A ‘Note to the Reader’ at the beginning of this book reminds us that the dates commonly used for astrological signs are far from accurate, being based on information from several hundreds of years ago. I learned this when I visited Stonehenge Aotearoa in 2012, and I wondered whether Eleanor Catton has also been there.
At first I found her long clause-ridden sentences difficult and sometimes had to read them twice to be sure I’d got the meaning. The book took a good deal of effort to get into, but it was worth it – just. I found the 832 pages hard going, and some could surely have been cut. Towards the end I resented the continual time changes, and I never tried to follow the astrological signs. However, the authentic tales of the West Coast in goldrush times are absorbing, especially so for me as my Great Grandfather Henry Rout was a Bank Clerk in the goldfields in the 1870s.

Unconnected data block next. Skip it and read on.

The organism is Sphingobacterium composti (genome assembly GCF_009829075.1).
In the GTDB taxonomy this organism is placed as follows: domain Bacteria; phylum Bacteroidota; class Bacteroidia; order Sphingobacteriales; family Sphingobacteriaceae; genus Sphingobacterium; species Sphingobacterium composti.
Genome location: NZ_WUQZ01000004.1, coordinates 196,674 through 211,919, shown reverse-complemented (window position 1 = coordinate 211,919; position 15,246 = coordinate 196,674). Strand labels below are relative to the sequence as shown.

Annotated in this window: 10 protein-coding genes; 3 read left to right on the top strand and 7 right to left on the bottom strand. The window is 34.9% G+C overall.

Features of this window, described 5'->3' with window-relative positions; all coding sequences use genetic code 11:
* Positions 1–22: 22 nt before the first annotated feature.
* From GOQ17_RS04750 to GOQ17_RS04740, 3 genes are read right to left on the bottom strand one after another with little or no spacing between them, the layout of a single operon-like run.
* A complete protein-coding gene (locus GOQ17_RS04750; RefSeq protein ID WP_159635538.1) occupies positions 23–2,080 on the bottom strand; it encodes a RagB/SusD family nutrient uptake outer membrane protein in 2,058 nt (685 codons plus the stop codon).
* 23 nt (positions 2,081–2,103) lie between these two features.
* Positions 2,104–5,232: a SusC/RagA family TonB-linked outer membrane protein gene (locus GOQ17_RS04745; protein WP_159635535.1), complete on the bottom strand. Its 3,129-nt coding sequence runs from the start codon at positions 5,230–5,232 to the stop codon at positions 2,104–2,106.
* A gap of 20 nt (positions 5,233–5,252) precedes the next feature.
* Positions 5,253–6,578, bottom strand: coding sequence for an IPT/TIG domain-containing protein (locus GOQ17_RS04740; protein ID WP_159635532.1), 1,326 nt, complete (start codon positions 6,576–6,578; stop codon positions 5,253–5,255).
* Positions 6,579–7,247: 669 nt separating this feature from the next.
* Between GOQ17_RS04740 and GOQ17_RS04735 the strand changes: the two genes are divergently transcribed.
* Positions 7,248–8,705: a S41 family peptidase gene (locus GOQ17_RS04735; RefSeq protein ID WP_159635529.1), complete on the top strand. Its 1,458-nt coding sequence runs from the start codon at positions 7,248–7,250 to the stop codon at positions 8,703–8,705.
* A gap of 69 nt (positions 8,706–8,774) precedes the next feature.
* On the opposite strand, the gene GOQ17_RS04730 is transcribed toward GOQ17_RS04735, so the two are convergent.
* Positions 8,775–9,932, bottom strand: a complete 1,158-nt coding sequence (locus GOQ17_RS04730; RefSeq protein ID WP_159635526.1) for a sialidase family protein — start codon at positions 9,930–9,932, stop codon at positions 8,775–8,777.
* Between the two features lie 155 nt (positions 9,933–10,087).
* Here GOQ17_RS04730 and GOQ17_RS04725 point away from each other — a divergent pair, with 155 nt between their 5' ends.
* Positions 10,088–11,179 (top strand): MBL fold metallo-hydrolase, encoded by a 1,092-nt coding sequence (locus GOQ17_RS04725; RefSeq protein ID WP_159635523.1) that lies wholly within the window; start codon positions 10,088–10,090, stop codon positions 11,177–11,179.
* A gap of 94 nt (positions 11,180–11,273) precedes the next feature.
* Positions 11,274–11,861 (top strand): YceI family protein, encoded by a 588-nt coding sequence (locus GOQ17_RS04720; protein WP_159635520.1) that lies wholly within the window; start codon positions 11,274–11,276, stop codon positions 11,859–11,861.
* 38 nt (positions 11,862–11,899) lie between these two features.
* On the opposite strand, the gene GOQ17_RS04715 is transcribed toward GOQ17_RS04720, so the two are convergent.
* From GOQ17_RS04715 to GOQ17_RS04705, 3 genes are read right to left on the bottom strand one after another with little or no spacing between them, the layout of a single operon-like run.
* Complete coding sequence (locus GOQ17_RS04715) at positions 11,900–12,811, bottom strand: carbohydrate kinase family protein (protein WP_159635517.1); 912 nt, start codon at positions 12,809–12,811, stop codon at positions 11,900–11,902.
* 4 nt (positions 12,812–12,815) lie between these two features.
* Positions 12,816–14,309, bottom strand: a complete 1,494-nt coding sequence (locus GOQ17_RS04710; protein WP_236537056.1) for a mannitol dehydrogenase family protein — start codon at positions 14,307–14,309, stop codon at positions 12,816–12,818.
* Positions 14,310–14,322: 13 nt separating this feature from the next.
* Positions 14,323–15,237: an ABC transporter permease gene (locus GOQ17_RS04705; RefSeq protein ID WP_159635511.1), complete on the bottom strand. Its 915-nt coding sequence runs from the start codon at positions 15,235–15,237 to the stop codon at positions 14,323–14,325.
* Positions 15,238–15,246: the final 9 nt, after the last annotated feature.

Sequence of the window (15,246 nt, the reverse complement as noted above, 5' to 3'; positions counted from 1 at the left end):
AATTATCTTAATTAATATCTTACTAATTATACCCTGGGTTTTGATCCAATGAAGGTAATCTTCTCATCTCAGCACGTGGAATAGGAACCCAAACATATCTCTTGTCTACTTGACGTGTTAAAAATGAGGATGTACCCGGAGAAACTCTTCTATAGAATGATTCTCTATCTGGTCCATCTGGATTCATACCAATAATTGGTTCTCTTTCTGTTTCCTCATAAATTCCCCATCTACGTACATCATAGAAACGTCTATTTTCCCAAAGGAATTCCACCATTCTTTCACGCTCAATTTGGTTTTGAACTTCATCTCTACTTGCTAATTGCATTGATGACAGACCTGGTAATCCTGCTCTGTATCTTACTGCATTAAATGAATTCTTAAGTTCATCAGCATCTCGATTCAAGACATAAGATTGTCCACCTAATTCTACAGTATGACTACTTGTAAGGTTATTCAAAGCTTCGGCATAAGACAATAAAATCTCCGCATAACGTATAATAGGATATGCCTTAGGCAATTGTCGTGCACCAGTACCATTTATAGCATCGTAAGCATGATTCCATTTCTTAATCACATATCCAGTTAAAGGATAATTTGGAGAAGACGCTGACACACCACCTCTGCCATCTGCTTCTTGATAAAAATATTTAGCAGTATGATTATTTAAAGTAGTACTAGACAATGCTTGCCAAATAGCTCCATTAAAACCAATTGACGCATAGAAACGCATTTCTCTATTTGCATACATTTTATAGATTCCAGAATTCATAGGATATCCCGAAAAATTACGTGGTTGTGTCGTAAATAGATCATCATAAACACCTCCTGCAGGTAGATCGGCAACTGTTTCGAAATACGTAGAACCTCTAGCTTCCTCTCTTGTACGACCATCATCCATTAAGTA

I couldn’t understand why words like d____n were treated delicately while bloody was written in full. Surely damn would have been in as common usage at that time.
Altogether this was a marathon effort of writing and of reading. The latter has taken me three weeks. I got my copy from the Book Fridge, and that’s where the book will be returned to.
“This novel has just too much length
a shorter form might have more strength.”